Monday, September 21, 2009

Let's not talk about the big white elephant in the room

Lincoln Mitchell, a professor of international politics at Columbia University, argues in The Pointlessness of the Racism Debate Huffington Post 09/20/09:

It is reasonably obvious that some of the attacks on President Obama will always be motivated by racism, but it is equally apparent that attributing all criticism to racism, something that Barack Obama, as both candidate and president, has never done, would be wrong. As such, the racism debate servers little real purpose. Nobody is going to be convinced. Nor is anybody is going to stop or change their behavior or their accusations.
In other words, white racists are going to keep on being white racists no matter what anyone says. So it's better for Obama supporters not to talk about white racism at all.

There are several problems with Mitchell's argument, starting with its cloud-level framing. This makes it easy to defend against criticism, a consideration of which academics are keenly aware. Whatever criticism someone makes of a cloud-level argument, the writer can say, "Oh, no, I didn't argue that." Omissions can be similarly defended.

He writes, "The debate about racism is currently being used by the right wing to distract from the important issue of health care reform." (my emphasis)

Up there in the clouds, Mitchell's post can't focus on the specific ways that the American media, particularly TV pundits, deal with racism. They love to talk about. Though they rarely have anything worthwhile to say about the topic. It's also a distraction for them. But our TV journalists are infotainers. Distractions are pretty much all they want to talk about. Mark Shields slipped up on camera earlier this month and said, "The political class, of whom I guess I'm one, we're -- we're all frustrated sportswriters." They want to talk about "horse-race" issues: who's leading in the polls, what the vote count is likely to be.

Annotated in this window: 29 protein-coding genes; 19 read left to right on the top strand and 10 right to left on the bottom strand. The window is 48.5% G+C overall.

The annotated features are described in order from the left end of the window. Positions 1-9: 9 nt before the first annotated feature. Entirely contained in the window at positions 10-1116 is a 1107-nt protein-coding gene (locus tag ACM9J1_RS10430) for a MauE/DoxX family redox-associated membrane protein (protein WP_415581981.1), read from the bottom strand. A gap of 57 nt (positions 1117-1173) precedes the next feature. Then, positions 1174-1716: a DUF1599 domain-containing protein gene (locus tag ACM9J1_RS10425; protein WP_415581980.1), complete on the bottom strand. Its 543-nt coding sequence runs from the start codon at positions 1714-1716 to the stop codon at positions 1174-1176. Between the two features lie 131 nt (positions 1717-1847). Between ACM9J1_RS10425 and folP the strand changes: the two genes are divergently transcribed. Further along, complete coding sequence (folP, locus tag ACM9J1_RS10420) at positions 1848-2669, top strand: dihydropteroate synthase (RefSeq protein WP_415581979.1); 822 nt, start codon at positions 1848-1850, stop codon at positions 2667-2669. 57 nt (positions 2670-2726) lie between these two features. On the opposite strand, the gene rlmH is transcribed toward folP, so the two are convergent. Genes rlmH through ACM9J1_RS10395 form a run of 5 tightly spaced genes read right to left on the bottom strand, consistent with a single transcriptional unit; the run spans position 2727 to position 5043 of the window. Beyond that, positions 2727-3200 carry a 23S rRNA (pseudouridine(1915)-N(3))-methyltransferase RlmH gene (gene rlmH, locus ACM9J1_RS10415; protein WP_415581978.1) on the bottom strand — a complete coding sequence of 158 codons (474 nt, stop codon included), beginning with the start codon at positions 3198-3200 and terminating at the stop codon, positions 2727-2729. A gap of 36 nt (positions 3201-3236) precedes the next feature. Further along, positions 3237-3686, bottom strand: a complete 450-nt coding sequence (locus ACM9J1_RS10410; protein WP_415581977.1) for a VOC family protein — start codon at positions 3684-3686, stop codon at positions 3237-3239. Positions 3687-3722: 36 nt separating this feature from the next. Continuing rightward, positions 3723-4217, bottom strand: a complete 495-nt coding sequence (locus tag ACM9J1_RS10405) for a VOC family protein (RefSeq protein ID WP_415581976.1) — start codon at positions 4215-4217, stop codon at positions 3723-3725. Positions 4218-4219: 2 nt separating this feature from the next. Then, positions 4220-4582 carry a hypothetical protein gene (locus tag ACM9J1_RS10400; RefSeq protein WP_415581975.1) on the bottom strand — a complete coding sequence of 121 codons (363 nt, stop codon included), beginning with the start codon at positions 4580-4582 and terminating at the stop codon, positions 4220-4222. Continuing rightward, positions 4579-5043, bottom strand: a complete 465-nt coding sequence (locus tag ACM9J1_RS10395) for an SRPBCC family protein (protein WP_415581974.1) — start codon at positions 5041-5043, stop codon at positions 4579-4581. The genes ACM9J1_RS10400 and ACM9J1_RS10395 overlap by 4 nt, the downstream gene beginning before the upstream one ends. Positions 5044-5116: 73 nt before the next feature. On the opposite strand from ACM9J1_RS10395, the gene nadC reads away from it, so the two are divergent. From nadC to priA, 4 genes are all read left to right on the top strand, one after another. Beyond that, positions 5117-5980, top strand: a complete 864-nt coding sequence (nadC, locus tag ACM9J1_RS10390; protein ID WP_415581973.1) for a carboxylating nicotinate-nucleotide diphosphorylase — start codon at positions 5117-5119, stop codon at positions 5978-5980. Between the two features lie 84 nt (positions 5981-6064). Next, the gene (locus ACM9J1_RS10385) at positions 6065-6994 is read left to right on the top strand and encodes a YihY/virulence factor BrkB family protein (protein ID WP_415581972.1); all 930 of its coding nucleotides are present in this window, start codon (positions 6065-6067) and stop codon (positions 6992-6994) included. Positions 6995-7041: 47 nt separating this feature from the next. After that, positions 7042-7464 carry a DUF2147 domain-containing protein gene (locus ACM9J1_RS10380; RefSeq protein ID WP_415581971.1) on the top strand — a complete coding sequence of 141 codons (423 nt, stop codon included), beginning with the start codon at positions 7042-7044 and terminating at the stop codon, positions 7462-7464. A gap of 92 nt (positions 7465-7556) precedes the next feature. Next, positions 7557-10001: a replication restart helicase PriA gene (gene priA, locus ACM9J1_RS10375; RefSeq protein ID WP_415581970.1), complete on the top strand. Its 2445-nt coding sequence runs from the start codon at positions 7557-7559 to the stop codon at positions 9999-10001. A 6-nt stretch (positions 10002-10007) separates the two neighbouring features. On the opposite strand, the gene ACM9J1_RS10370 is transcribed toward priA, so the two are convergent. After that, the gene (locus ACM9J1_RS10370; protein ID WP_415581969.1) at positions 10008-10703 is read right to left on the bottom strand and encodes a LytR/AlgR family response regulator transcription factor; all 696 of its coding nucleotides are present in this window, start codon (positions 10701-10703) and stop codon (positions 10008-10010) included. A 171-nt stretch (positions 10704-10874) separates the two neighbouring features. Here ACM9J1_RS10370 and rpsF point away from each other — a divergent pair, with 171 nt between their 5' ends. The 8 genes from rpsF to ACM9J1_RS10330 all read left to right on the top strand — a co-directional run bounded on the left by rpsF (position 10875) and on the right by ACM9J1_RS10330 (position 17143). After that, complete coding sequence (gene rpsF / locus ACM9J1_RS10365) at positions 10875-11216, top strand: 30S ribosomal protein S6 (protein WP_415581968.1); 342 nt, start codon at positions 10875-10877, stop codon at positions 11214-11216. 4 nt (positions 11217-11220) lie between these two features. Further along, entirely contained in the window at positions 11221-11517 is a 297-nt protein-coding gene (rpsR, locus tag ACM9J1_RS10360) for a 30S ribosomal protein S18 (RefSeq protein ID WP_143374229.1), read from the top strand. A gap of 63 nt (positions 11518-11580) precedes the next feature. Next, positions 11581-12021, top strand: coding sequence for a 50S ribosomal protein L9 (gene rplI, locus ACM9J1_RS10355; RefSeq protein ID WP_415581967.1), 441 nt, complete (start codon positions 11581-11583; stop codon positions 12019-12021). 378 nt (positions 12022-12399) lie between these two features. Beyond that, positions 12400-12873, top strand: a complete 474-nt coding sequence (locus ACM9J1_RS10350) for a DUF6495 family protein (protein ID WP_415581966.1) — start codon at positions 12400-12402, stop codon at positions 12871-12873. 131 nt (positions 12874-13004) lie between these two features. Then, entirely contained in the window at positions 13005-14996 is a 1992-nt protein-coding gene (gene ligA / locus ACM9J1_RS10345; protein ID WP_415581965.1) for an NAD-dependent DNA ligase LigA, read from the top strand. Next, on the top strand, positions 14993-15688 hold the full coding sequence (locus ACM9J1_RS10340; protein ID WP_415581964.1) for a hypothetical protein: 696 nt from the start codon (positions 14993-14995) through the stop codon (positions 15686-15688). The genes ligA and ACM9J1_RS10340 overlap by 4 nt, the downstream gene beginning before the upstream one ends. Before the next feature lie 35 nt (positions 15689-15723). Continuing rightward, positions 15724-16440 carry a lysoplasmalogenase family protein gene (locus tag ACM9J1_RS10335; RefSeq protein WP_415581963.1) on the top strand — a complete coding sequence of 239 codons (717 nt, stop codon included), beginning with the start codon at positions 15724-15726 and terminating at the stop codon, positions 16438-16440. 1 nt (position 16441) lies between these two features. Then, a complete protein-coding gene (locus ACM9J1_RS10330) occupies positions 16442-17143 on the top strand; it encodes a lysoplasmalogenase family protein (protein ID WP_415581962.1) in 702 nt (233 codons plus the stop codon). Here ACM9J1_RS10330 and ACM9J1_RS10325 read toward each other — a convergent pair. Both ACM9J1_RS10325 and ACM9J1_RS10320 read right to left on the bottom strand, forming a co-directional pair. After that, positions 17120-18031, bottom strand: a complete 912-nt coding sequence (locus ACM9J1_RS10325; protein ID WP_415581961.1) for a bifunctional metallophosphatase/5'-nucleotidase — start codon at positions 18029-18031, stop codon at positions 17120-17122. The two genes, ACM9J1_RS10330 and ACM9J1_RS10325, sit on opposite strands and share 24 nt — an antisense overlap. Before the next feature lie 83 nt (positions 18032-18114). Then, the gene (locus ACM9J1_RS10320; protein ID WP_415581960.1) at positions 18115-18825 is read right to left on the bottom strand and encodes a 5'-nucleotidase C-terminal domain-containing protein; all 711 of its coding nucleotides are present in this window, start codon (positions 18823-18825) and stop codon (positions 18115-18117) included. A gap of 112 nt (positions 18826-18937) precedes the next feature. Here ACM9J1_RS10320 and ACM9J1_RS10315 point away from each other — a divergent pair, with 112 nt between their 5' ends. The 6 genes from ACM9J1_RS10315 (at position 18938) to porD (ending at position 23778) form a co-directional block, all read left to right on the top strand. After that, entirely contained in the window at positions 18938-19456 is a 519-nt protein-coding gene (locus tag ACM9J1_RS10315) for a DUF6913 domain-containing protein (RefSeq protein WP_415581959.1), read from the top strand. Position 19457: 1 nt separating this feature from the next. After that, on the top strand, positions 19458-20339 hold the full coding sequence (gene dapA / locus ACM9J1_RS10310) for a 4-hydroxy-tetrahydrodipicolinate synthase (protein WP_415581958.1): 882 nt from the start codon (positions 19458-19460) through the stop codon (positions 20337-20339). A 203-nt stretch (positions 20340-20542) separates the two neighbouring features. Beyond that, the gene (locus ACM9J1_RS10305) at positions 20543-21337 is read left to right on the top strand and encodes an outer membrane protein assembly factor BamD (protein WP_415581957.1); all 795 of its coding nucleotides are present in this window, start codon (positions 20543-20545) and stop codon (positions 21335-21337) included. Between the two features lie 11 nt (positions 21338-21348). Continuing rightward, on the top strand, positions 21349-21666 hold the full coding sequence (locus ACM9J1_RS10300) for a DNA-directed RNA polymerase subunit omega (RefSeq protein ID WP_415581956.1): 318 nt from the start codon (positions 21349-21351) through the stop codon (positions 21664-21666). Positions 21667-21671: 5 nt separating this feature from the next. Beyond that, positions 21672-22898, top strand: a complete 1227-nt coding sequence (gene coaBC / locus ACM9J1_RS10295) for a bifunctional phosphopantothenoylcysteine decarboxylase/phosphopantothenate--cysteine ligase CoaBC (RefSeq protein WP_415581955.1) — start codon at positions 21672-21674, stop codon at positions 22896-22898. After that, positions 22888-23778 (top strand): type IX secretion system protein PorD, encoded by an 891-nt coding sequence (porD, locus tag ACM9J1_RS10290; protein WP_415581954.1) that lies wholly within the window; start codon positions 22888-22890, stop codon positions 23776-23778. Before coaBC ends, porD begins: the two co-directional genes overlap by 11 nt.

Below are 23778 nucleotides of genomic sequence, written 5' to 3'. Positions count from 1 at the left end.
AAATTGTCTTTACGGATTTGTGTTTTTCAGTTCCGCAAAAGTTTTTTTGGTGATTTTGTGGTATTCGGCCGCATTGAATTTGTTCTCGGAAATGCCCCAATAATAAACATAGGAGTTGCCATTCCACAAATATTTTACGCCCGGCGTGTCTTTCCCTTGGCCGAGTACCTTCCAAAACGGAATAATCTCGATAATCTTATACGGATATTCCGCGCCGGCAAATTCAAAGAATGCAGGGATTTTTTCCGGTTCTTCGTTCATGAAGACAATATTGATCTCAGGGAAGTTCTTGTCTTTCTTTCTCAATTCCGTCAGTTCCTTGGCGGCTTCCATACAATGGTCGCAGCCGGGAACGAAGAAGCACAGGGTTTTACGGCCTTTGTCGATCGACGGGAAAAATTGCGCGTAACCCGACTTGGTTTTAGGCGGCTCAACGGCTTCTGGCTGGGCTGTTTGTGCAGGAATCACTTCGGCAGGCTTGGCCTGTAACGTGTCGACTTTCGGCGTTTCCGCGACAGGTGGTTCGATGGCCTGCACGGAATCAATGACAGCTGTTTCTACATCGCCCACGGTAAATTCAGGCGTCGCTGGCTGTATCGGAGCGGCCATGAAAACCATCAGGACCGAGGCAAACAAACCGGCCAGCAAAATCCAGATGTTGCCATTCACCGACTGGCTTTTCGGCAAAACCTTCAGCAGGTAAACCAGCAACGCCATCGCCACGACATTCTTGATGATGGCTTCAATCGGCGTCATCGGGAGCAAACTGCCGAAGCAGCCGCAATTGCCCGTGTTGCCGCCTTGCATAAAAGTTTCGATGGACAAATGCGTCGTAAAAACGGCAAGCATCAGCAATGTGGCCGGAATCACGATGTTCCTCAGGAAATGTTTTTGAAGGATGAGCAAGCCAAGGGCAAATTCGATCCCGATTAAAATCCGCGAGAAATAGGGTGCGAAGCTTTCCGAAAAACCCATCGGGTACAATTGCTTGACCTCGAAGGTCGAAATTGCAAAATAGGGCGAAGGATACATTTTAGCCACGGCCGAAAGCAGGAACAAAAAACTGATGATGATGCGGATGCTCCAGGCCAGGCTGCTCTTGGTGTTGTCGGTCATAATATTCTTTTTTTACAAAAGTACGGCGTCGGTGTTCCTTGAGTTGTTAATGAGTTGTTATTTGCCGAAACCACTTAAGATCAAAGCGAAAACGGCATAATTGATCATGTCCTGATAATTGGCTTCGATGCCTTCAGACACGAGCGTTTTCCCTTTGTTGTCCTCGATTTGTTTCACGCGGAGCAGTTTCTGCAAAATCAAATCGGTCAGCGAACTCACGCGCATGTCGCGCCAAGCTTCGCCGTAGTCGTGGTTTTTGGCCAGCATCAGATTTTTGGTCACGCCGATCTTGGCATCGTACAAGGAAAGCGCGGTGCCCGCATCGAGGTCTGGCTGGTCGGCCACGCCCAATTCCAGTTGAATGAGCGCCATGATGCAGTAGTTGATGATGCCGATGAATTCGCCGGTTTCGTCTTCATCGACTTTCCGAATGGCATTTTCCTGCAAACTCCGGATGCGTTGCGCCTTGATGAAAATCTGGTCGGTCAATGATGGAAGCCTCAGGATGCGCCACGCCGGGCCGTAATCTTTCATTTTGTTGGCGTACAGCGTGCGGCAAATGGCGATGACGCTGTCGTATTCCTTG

They love theater criticism. David Broder, The Dean Of All The Pundits, explained in his Washington Post column of 09/13/09 that to analyze Barack Obama's health care speech before the Joint Session of Congress, he watched it with the sound off. Because, The Dean said, he wanted to shut out "the argumentation" so he could focus "on the tone and body language, the elements that communicate most directly with the audience." How The Dean catches the "tone" of a speech without hearing the words is unclear.